“When [you have] to move to another country, for whatever reason, you arrive lacking the scenarios and experiences from the place you are coming from, and it is difficult to share them with others,” says Triberti. “It is difficult to show them you have different, but perhaps similar, experiences from an emotional point of view. But, in theory, you could use images from your country and superimpose them onto your current location [using XR].”

What makes XR so different from watching a scene on a traditional flat screen, explains Beverly Vessella, who runs product at Seattle-based Pixvana, Inc., is the immersive nature of the experience. “When you have a 360-degree experience, you are the protagonist in the story,” she says. “As a creator, you can’t hide behind the camera or edit what you see by choosing where you point the lens.” Beverly goes on to explain how her company is using XR primarily as a medium for creating enhanced experiences that can capture hearts and minds, whether for enterprise training in difficult skills or for seeing through another’s eyes.

Beverly, herself, has many fascinating and heartfelt stories to tell. Her parents emigrated to U.S. city of San Francisco, California from Hong Kong before she was born. Her first language was Cantonese, and she appreciates the way her parents instilled Chinese values such as honor, respect and high-achievement throughout her upbringing. Today, living in Seattle with her husband and young daughter, she uses technology —  including VR —  to maintain a sense of closeness with her parents. “I once shot a VR video of my daughter. She toddled towards the camera positioned at eye-level and looked into it with curiosity and wonder. When I showed it to my parents, I could tell it touched them deeply —  they could see the world from her perspective. It’s a much more intimate experience [than flat-screen video].”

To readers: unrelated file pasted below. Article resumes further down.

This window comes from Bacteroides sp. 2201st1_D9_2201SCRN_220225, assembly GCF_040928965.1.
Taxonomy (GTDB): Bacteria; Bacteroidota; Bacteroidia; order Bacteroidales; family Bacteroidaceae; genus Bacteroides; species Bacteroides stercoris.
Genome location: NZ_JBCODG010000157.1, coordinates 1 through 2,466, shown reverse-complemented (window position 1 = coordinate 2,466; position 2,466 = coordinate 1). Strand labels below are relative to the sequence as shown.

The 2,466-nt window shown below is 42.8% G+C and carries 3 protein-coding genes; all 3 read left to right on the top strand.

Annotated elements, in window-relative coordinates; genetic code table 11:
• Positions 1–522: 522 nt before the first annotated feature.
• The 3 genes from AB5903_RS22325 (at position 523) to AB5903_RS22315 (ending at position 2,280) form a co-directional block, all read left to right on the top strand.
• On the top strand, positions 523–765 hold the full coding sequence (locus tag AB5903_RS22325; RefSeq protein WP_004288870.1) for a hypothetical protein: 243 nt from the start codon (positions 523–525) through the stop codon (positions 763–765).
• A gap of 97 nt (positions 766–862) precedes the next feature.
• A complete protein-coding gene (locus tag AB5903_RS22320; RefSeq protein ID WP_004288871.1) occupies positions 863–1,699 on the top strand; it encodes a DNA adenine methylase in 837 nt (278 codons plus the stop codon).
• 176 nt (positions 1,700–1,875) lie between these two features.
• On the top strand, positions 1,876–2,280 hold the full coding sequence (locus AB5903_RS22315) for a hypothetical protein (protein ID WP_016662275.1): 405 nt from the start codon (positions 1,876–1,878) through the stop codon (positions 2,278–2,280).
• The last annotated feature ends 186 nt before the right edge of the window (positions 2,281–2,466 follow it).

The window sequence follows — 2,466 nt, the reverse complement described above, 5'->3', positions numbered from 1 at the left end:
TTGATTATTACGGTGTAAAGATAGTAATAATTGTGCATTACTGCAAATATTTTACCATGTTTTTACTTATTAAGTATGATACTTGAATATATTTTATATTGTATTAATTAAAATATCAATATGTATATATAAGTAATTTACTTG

Beverly and Tom

Beverly and her husband Tom, a principal product manager for Amazon Alexa, are both deeply immersed in technology through their professions; however, she explains, “I am not going to put my daughter in a headset anytime soon.” At home, Beverly and Tom live a decidedly low-tech life, each describing themselves as private and outdoorsy. Their daughter mostly plays with wooden toys, board books and the family schnauzer. As much as Beverly and Tom love their high-tech jobs, they both understand the dangers of replacing face time with screen time. “Life is human beings,” Beverly says. “The imperfection and struggles of life is what makes it great.”

Perhaps it’s this  —  being vulnerable to our struggles and imperfections  — that is so often lost in the online space. With the anonymity of the internet, we can represent ourselves as whatever and whoever we want. We can gloss over what makes us vulnerable and handpick the parts of ourselves we want to share. At the same time, we can also pick others apart under the guise of a username or avatar. The internet has no way of holding us accountable.

So, as another wave of new technologies becomes available to the average user, will we use it to learn about others and deepen our sense of empathy and belonging, or will we simply use it as another vehicle for self-promotion and comparison? Or, perhaps we’ll be surprised to find our true selves in the abyss of a virtual space. As Oscar Wilde once said, “Man is least himself when he talks in his own person. Give him a mask, and he will tell you the truth.”